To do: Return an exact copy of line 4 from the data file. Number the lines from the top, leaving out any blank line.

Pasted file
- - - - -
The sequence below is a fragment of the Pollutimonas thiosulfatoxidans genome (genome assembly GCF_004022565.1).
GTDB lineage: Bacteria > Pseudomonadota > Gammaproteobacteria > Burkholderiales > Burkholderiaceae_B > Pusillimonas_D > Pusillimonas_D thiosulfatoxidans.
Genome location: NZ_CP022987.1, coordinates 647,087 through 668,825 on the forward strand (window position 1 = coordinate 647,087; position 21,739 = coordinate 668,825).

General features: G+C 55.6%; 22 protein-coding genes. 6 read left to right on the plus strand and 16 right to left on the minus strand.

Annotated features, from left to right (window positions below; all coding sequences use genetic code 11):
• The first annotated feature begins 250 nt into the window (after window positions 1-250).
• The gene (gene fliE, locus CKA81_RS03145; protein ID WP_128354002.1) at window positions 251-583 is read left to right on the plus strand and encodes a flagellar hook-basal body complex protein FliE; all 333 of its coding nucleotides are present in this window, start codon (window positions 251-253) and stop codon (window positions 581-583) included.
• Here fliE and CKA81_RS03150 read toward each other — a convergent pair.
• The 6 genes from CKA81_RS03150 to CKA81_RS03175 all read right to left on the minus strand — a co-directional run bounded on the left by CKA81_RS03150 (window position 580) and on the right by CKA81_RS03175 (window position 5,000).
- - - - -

General features: G+C 55.6%; 22 protein-coding genes. 6 read left to right on the plus strand and 16 right to left on the minus strand.